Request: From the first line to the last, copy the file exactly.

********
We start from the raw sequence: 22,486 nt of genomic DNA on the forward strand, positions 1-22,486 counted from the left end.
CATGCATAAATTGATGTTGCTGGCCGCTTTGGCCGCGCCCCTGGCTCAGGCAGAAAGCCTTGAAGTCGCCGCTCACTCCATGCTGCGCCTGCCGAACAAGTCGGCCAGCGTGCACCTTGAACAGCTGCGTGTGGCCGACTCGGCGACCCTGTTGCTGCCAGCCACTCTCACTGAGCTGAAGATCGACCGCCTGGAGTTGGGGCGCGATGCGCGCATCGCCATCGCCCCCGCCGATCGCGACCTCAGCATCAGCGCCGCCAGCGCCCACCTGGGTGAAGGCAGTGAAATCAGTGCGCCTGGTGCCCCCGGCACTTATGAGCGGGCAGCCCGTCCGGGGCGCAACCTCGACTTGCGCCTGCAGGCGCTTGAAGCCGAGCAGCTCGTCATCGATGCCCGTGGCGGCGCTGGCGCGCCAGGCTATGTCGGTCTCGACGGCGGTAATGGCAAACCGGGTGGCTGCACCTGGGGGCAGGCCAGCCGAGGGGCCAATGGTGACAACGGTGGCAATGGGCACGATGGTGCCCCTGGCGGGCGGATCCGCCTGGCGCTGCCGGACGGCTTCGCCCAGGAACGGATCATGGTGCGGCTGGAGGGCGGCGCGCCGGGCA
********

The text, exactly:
We start from the raw sequence: 22,486 nt of genomic DNA on the forward strand, positions 1-22,486 counted from the left end.
CATGCATAAATTGATGTTGCTGGCCGCTTTGGCCGCGCCCCTGGCTCAGGCAGAAAGCCTTGAAGTCGCCGCTCACTCCATGCTGCGCCTGCCGAACAAGTCGGCCAGCGTGCACCTTGAACAGCTGCGTGTGGCCGACTCGGCGACCCTGTTGCTGCCAGCCACTCTCACTGAGCTGAAGATCGACCGCCTGGAGTTGGGGCGCGATGCGCGCATCGCCATCGCCCCCGCCGATCGCGACCTCAGCATCAGCGCCGCCAGCGCCCACCTGGGTGAAGGCAGTGAAATCAGTGCGCCTGGTGCCCCCGGCACTTATGAGCGGGCAGCCCGTCCGGGGCGCAACCTCGACTTGCGCCTGCAGGCGCTTGAAGCCGAGCAGCTCGTCATCGATGCCCGTGGCGGCGCTGGCGCGCCAGGCTATGTCGGTCTCGACGGCGGTAATGGCAAACCGGGTGGCTGCACCTGGGGGCAGGCCAGCCGAGGGGCCAATGGTGACAACGGTGGCAATGGGCACGATGGTGCCCCTGGCGGGCGGATCCGCCTGGCGCTGCCGGACGGCTTCGCCCAGGAACGGATCATGGTGCGGCTGGAGGGCGGCGCGCCGGGCA